Significance Vary by CE Threshold?
             0.1
            0.08
  P Value




            0.06

            0.04
            0.02

              0




                                                                    00
                                0

                                         0

                                                   0

                                                             0
                   0

                        0
                              00

                                       00

                                                 00

                                                          00
               00

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                                                                   ,0
                               ,

                                       ,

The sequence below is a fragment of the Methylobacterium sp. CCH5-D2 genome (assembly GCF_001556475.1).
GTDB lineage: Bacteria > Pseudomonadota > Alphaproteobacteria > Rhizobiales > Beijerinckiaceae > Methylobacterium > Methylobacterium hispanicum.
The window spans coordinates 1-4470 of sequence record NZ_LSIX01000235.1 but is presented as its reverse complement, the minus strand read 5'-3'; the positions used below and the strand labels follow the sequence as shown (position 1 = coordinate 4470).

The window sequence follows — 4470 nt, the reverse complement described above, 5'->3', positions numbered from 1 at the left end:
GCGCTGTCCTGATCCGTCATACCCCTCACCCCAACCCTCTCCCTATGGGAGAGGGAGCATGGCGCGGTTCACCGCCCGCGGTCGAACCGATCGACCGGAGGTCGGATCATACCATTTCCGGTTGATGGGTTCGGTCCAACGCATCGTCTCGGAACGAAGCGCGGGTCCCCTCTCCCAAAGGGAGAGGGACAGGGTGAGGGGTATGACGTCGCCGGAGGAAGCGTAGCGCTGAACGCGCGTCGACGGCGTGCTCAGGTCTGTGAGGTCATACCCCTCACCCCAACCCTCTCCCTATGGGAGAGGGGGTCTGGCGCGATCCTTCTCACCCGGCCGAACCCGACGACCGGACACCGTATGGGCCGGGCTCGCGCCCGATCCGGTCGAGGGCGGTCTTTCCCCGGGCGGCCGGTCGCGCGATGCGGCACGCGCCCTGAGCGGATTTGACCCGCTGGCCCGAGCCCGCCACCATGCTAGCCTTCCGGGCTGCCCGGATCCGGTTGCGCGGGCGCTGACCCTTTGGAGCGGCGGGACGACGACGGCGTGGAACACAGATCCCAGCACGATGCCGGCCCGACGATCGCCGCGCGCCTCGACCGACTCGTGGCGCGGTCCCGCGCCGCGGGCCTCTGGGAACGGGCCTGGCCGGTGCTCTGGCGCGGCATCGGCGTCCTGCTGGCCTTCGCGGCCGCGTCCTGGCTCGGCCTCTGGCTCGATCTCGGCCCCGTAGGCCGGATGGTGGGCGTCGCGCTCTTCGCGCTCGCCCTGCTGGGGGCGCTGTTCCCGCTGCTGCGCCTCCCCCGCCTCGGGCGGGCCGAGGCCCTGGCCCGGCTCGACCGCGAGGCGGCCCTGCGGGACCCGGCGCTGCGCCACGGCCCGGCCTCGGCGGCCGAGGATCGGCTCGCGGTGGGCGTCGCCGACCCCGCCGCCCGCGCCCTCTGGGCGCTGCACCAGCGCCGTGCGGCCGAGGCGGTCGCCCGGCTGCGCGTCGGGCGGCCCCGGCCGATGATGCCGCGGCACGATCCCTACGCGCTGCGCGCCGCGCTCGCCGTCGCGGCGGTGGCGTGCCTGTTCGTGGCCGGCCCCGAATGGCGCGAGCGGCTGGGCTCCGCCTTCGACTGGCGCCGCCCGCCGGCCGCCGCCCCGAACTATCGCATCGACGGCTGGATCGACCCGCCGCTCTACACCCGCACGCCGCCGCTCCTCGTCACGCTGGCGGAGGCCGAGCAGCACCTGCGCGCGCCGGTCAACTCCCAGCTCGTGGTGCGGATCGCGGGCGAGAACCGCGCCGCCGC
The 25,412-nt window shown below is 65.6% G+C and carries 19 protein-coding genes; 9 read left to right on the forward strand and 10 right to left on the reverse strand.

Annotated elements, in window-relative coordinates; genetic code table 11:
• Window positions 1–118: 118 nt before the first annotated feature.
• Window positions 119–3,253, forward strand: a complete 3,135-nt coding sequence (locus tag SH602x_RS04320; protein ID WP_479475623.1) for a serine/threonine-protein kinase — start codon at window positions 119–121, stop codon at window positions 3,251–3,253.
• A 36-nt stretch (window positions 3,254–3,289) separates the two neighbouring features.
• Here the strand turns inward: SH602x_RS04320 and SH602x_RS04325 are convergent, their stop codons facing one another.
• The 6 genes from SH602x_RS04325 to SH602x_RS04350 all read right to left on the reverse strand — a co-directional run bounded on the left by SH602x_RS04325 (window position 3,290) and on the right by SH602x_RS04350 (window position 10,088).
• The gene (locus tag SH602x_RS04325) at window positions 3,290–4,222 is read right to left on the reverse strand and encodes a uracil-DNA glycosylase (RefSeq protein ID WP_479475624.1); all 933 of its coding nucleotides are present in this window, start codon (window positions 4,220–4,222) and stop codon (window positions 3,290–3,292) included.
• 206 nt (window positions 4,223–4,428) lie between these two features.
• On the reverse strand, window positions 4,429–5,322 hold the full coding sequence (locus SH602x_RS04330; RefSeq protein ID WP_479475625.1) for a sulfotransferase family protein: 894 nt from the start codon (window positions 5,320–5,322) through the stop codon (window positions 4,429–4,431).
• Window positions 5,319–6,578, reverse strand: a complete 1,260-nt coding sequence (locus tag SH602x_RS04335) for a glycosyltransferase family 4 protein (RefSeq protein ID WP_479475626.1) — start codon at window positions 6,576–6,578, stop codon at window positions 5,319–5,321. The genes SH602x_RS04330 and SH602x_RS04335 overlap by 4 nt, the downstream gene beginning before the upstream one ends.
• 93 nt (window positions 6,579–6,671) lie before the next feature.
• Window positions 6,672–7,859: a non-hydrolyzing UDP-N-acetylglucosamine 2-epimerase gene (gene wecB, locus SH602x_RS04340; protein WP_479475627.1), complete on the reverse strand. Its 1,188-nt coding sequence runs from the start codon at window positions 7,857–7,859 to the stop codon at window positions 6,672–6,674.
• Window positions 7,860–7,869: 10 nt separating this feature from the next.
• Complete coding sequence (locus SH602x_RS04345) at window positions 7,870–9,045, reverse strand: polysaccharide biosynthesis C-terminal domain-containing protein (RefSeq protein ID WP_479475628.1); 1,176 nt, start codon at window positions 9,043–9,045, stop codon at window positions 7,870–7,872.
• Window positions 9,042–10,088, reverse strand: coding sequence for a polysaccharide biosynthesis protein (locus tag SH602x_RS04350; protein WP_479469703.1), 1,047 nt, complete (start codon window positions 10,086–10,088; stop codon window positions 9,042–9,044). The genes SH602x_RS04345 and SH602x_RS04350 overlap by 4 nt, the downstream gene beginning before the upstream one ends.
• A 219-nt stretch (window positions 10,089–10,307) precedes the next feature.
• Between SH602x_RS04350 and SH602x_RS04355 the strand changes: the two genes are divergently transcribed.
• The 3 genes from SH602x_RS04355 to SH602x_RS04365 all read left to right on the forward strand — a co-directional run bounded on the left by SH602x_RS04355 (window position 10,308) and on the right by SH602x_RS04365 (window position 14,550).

,

                                                          ,
              1,

                       5,




                                                                    0
                            10

                                    22

                                             50

                                                       75

                                         CE Threshold            10

                              Health Economics Resource Center
    Standards for Reporting Results
Details of recommendations in paper
  distributed in advance; checklist
List of information that needs to be
  included to allow comparison across
  studies
This is very important from a policy
  perspective
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posted:9/30/2012